With a spotlight on State’s lack of diversity in the senior ranks, the Bureau of Western Hemisphere Affairs has stepped forward with a practical program to create real change.
BY STACY D. WILLIAMS
Institutional change may seem daunting, but with committed staff dedicated to addressing systemic challenges that have left valuable employees behind, positive change can occur. The Bureau of Western Hemisphere Affairs Diversity Council has provided the advocacy necessary to stimulate action toward dismantling systemic racism and address other issues that prevent the bureau from realizing its full potential. During the summer of 2018, immediately following a town hall on diversity conducted by Acting Assistant Secretary Francisco “Paco” Palmieri, several participants met and drew up a game plan establishing the WHA Diversity Council.
Several months later, the WHA Diversity Council Core Group fleshed out the structure and values for the council, created a comprehensive intranet website, and launched an employee profile page featuring both Foreign Service and Civil Service staff. The council also identified 10 workstreams to advance specific issues; these include policy communications, speaker series, statistical analysis, Foreign Service bidding and Civil Service development, to name a few.
Today, with persistence and support from across all leadership levels, including from Principal Deputy Assistant Secretary Julie Chung, WHA’s Diversity Council is putting into practice policy, programming and processes to advance its key pillars: recruitment, retention and professional development.
WHA’s Diversity Council has sought a range of speakers from both within and outside the State Department to generate discussion, debate and ideas for change. Speaker series events have included a talk on “Words Matter” and a well-attended December 2019 roundtable on “Walking the Talk on Diversity,” which drew participants from across the department and included on the panel Virginia Governor Ralph Northam’s very first chief diversity officer, Janice Underwood. We hosted speakers on racism and microaggressions for domestic audiences, drawing more than 200 participants, as well as for deputy chiefs of mission (DCMs) and principal officers.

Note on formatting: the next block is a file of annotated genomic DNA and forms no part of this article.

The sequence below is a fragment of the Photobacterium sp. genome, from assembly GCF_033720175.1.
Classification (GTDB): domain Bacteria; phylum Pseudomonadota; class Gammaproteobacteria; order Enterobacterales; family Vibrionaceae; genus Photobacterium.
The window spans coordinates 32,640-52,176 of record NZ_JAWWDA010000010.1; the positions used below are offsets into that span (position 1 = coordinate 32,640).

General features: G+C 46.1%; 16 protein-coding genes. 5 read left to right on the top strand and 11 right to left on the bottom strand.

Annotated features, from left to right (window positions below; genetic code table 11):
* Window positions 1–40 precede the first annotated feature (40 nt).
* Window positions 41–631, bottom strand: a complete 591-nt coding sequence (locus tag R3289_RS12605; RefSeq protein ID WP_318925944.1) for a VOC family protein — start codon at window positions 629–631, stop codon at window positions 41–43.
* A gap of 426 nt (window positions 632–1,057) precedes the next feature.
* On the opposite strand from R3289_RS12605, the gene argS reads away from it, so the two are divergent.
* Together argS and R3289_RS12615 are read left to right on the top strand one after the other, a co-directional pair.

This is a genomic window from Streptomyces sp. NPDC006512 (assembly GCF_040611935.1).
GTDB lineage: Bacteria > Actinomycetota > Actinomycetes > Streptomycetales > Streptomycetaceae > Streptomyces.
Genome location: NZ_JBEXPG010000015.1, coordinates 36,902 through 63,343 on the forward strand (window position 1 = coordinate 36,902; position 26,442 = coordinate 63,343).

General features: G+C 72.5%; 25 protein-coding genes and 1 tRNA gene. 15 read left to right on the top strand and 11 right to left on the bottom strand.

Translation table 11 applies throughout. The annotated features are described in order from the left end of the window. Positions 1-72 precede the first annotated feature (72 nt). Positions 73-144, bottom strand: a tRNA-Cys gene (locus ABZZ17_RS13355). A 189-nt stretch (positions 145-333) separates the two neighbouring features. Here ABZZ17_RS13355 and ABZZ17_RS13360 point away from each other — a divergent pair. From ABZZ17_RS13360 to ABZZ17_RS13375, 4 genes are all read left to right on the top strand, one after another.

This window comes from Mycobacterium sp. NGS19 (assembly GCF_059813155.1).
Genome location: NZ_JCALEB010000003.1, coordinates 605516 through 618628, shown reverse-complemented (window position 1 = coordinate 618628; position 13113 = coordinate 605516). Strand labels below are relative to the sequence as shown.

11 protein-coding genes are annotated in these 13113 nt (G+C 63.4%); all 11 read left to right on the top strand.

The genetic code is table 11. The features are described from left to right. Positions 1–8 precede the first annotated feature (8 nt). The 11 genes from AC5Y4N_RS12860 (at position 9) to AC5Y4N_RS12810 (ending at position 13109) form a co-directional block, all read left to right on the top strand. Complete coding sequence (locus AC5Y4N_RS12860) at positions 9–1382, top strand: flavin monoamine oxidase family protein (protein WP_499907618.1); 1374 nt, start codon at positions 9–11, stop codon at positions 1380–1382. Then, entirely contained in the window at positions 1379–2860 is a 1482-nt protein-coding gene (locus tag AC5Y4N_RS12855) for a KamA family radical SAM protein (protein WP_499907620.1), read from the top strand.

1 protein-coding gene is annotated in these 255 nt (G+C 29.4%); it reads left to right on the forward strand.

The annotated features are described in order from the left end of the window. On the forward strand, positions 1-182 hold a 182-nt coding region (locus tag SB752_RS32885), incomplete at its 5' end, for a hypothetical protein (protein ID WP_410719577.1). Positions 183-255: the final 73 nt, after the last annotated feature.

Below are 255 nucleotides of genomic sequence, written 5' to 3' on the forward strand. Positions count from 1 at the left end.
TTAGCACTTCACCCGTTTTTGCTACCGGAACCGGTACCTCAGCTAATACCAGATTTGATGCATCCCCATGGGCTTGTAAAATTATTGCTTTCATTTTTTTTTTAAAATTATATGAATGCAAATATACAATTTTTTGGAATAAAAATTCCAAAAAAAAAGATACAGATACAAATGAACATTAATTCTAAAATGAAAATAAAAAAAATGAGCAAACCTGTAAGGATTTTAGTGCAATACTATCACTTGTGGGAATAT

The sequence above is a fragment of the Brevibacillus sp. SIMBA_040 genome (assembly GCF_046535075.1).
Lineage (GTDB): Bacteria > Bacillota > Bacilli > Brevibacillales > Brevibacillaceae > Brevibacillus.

At the 2020 WHA DCM/Principal Officers conference, Diversity Council members pitched posts to set up their own diversity and inclusion councils, using the WHA Diversity Council as a resource. Posts across the Western Hemisphere are standing up and expanding their diversity council mandates and creating a bureau-wide network to share best practices. In addition, two intergovernmental agencies—the Inter-American Foundation and the Millennium Challenge Corporation—requested and received briefings to help the organizations strategize and set up their respective approaches moving forward on diversity and inclusion for staff in Washington, D.C., and throughout the field.